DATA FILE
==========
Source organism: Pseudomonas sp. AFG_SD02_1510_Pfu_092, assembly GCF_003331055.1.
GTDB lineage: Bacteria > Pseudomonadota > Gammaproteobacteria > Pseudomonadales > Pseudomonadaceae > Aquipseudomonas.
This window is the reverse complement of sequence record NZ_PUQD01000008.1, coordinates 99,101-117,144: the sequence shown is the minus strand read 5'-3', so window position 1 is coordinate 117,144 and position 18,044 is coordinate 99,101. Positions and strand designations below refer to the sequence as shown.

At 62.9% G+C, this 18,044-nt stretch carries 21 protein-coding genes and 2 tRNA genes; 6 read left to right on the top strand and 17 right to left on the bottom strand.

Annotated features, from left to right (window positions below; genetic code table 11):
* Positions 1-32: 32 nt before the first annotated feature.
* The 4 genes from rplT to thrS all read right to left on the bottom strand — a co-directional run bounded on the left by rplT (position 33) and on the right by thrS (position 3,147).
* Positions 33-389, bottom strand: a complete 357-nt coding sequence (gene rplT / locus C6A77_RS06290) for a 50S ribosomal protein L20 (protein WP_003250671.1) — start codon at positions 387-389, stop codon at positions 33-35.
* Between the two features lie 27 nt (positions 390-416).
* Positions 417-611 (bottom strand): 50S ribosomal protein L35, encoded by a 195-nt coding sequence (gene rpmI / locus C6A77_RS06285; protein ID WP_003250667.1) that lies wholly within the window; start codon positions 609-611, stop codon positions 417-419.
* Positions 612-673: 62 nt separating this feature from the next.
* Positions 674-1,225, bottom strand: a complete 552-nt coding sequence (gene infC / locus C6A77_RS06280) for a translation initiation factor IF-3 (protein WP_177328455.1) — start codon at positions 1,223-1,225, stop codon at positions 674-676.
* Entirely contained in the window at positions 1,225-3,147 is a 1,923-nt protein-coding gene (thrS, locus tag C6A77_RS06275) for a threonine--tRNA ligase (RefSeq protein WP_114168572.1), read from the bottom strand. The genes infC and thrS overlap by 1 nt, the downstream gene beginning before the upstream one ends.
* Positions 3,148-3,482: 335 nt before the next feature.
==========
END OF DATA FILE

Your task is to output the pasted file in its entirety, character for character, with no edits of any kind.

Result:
Source organism: Pseudomonas sp. AFG_SD02_1510_Pfu_092, assembly GCF_003331055.1.
GTDB lineage: Bacteria > Pseudomonadota > Gammaproteobacteria > Pseudomonadales > Pseudomonadaceae > Aquipseudomonas.
This window is the reverse complement of sequence record NZ_PUQD01000008.1, coordinates 99,101-117,144: the sequence shown is the minus strand read 5'-3', so window position 1 is coordinate 117,144 and position 18,044 is coordinate 99,101. Positions and strand designations below refer to the sequence as shown.

At 62.9% G+C, this 18,044-nt stretch carries 21 protein-coding genes and 2 tRNA genes; 6 read left to right on the top strand and 17 right to left on the bottom strand.

Annotated features, from left to right (window positions below; genetic code table 11):
* Positions 1-32: 32 nt before the first annotated feature.
* The 4 genes from rplT to thrS all read right to left on the bottom strand — a co-directional run bounded on the left by rplT (position 33) and on the right by thrS (position 3,147).
* Positions 33-389, bottom strand: a complete 357-nt coding sequence (gene rplT / locus C6A77_RS06290) for a 50S ribosomal protein L20 (protein WP_003250671.1) — start codon at positions 387-389, stop codon at positions 33-35.
* Between the two features lie 27 nt (positions 390-416).
* Positions 417-611 (bottom strand): 50S ribosomal protein L35, encoded by a 195-nt coding sequence (gene rpmI / locus C6A77_RS06285; protein ID WP_003250667.1) that lies wholly within the window; start codon positions 609-611, stop codon positions 417-419.
* Positions 612-673: 62 nt separating this feature from the next.
* Positions 674-1,225, bottom strand: a complete 552-nt coding sequence (gene infC / locus C6A77_RS06280) for a translation initiation factor IF-3 (protein WP_177328455.1) — start codon at positions 1,223-1,225, stop codon at positions 674-676.
* Entirely contained in the window at positions 1,225-3,147 is a 1,923-nt protein-coding gene (thrS, locus tag C6A77_RS06275) for a threonine--tRNA ligase (RefSeq protein WP_114168572.1), read from the bottom strand. The genes infC and thrS overlap by 1 nt, the downstream gene beginning before the upstream one ends.
* Positions 3,148-3,482: 335 nt before the next feature.